10. #10
    Join Date
    Apr 2013
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    Quote Originally Posted by Mark Gibney View Post
    Ipe is not dried when you get it from the lumber yard. It's milled in the tropics and shipped wet, and will be very unstable when you buy it.

    One mature ipe tree grows in 7 - 20 acres of forest, and to get to that tree there is a huge amount of wasted nature. Yes it's a super hard very durable wood, but we have plenty of good woods here in the USA and in my opinion we should use local materials instead of contributing directly to the depletion on the rain forests.

    Plus it's awful to work with. I made a couple of table tops from reclaimed ipe fencing. Won't work with it again.
    You make some very good points there. But my deck is ipe & if I was doing over again, I'd probably go with it again. There's nothing I don't love about the surface after a dozen years in the sun (no finish).

    I used some leftovers to make a weighted base for a deck umbrella & it is finished with a penetrating oil finish. It is beautiful wood, but sure is a stinker to work with. Any edge that isn't carbide will be destroyed right quick. Even the good quality HSS drill bits I used for pilot holes only lasted a couple of hundred holes before they just wanted to burn rather than drill.
    Last edited by Frank Pratt; 04-27-2021 at 8:38 PM.

  11. #11
    Nope, I'd go completely the opposite. You want a relatively soft workbench because it's easy on your tools, and if you drop a workpiece it'll dent the bench rather than your work. I used SYP kiln-dried beams and slabs for my workbench. 6x9 beams and 2.5" thick slabs. Weighs a ton and nice and soft. I don't really understand why people always want a hard workbench, even maple I think is a waste. Looks nice but kind of impractical.

  12. #12
    Join Date
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    Definitely use it and Please let us know which tools survive this trial by fire.
    Bumbling forward into the unknown.

  13. #13
    its a work bench not a piece of furniture. My ulmia benches one especially are beat to crap, so what. I had no issues machining IPE. I dont like the dust and it sticks to everything like it has a charge. Got a few slivers and it was only an hour or two where I was infected and swollen, self surgery number 10 exacto and junk and sliver come out together. Nasty slivers as others have said. it lasts 80 years untreated on boardwalks. Dont see it for a work bench. The dropping and denting and tool aspects, sorry but it makes no sense. Nonsense id say.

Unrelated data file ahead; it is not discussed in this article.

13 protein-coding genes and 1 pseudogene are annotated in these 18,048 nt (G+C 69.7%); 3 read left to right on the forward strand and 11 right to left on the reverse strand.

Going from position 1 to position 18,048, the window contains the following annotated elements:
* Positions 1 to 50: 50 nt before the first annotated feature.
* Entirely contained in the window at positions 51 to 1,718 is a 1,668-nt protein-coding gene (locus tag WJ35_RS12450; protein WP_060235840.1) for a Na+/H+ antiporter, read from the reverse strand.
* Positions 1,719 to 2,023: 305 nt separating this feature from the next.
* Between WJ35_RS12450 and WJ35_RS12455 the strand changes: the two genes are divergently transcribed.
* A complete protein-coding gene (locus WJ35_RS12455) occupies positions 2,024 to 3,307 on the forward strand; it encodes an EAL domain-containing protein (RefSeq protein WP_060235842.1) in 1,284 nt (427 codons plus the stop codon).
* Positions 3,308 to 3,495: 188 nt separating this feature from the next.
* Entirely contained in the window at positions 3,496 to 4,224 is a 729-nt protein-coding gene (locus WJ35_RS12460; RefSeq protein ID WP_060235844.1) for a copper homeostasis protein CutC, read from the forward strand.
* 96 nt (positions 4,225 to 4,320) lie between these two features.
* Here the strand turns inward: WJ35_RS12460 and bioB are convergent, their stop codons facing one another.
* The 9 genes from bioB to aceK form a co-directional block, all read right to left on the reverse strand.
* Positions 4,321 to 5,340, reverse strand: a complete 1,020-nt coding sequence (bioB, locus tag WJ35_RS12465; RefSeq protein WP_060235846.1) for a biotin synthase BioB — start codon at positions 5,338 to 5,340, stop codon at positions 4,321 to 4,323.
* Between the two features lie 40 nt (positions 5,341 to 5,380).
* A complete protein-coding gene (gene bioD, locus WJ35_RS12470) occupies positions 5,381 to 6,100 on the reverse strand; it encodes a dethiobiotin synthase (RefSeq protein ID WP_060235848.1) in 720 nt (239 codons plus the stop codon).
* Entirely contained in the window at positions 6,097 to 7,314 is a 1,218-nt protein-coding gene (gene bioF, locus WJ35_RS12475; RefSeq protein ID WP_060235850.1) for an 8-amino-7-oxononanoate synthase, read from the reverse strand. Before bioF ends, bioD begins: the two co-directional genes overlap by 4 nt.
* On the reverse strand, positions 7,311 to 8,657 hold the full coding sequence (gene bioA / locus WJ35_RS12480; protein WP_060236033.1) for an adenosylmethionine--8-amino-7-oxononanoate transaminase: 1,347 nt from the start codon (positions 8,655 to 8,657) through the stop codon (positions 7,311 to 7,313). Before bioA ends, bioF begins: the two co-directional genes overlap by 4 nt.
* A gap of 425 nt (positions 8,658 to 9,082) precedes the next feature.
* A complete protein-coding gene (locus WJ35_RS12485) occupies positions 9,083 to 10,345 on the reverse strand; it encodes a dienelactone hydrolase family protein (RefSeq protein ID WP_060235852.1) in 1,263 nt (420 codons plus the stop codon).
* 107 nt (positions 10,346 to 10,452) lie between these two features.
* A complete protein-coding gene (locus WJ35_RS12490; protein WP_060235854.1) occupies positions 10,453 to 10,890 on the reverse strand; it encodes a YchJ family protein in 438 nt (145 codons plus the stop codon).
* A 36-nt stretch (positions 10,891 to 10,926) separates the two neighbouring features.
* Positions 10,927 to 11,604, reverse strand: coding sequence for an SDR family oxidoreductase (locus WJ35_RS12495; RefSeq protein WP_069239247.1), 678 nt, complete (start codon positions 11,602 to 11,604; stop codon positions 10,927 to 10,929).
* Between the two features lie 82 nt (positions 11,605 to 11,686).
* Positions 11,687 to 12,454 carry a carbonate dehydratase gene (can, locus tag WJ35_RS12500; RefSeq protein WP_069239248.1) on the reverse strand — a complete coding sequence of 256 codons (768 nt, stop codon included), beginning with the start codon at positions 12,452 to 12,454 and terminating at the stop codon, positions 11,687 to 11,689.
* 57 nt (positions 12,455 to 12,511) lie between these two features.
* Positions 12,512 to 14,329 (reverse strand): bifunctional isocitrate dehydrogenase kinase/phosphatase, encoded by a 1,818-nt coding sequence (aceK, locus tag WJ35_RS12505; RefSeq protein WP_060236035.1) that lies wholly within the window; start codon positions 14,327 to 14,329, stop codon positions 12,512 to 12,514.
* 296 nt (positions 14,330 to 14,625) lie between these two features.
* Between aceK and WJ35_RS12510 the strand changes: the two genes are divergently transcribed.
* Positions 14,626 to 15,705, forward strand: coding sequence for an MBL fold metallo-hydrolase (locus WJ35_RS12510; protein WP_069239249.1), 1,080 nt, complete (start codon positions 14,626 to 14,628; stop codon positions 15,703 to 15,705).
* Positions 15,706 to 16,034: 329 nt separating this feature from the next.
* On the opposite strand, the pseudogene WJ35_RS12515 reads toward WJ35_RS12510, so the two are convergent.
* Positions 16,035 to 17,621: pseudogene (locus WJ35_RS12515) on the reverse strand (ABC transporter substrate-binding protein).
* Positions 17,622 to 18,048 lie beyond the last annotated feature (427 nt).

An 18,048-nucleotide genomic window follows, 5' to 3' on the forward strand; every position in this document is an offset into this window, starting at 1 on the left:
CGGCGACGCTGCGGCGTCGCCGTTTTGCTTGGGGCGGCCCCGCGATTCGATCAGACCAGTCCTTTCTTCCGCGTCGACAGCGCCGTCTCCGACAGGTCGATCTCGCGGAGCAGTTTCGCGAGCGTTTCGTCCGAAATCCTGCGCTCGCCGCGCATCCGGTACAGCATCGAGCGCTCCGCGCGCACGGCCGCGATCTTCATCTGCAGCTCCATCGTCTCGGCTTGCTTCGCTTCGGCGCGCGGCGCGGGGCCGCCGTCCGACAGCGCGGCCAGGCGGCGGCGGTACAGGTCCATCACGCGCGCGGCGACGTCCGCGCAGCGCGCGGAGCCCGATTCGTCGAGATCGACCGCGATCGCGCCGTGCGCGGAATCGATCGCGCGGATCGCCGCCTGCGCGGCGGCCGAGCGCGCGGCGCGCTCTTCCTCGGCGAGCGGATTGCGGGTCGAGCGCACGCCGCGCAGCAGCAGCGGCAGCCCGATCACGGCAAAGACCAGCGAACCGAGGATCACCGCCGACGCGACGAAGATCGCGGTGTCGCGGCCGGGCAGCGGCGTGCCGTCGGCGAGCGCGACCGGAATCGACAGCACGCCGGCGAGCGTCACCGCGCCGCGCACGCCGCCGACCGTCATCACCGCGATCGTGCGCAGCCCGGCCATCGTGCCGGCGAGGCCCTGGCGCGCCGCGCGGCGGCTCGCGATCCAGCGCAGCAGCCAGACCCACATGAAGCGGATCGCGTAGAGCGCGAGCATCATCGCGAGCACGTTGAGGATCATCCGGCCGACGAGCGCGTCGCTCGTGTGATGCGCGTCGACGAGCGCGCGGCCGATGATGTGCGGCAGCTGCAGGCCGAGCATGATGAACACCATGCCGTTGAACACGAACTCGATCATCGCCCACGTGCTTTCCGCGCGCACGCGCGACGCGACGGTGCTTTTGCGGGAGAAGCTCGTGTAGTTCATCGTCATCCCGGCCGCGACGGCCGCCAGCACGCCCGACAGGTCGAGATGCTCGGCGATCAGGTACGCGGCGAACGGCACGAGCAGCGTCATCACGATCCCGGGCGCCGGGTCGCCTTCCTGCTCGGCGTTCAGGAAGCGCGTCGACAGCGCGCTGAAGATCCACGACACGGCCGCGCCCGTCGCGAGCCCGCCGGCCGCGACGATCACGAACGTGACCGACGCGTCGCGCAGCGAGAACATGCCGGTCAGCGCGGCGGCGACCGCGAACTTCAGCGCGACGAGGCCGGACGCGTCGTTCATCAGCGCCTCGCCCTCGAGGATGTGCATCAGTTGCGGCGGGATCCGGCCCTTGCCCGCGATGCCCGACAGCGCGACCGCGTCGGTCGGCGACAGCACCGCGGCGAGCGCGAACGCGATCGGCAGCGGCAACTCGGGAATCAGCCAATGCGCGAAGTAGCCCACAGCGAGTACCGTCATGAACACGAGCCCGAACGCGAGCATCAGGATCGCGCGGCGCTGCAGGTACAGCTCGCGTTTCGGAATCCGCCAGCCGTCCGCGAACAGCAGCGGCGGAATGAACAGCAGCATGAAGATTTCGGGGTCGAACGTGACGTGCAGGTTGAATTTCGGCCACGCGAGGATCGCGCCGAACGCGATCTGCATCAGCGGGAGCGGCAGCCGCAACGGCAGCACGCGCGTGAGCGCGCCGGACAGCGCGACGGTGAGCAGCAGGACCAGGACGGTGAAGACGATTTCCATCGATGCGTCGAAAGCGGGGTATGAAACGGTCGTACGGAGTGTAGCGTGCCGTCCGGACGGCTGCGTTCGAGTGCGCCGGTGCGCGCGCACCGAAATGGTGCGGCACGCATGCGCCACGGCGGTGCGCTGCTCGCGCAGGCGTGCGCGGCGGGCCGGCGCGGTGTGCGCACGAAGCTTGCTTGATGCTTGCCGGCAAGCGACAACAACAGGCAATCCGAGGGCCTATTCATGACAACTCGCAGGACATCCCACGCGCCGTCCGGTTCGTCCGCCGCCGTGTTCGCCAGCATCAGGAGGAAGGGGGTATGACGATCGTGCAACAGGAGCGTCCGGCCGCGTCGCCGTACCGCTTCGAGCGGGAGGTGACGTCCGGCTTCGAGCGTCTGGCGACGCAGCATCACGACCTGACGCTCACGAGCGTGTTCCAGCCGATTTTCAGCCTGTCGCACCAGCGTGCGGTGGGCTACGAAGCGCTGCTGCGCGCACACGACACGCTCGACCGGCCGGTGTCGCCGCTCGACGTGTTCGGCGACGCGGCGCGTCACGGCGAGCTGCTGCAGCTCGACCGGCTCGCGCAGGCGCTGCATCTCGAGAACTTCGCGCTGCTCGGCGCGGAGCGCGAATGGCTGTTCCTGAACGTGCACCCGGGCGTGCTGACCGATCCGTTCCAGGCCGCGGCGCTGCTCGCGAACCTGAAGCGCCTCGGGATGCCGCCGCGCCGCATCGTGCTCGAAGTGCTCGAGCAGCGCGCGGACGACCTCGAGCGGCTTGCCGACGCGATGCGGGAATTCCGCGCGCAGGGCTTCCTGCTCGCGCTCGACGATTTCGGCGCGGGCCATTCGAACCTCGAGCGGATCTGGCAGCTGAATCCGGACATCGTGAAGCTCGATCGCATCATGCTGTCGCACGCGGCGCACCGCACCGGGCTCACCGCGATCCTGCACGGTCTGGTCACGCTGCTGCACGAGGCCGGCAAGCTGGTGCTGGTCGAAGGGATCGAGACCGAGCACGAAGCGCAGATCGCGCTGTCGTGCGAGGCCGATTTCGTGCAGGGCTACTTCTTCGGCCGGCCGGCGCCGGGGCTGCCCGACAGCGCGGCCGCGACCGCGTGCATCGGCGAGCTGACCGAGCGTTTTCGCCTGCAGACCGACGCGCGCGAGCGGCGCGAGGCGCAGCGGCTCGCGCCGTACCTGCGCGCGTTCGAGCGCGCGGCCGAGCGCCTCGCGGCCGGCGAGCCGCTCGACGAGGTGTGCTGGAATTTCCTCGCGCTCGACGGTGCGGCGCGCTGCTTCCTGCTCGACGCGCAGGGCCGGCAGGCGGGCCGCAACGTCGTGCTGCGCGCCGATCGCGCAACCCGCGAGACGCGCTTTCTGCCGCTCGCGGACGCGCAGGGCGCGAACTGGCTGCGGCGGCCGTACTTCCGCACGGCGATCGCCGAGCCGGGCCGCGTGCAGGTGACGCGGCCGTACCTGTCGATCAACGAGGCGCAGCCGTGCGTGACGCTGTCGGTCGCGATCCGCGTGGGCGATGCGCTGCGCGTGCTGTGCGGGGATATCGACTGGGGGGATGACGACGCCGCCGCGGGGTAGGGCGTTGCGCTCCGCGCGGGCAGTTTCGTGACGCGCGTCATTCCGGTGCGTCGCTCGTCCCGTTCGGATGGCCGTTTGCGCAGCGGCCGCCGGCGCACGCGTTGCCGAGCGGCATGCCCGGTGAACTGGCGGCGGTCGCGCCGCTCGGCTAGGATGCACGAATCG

14. #14
    Something not yet mentioned is that IPE is an oily, tropical wood. I am uncertain if that means it will complicate your glue up.

    I also submit that a lifetime bench top can be made from wood not ridiculously heavy nor expensive. A fine bench can be made from ash, soft maple, oak, beech or even poplar for (in NJ) under $150 (2021 red herring pricing notwithstanding).

    It's stability you should be after. Mass can assist stability - but IMHO it's a distant second to a proper base design.

  15. #15
    id say the real issue is that it stays flat and not stability unless you meant flat by stability. Cross grain expansion should make zero difference if a bench is designed right and mine are not, they get a hump in the middle. ("I have a hump?" )

    I planed the one i use the most flat and some time later nother season likely summer humidty up, the hump came back and only cause it was not designed right to allow for back and forth movement. That bench sits six or seven feet in front of my woodstove so other times of the year it gets tortured the other way. Far from ideal but ive come to love the feel of the wood stove on my back when im at the bench.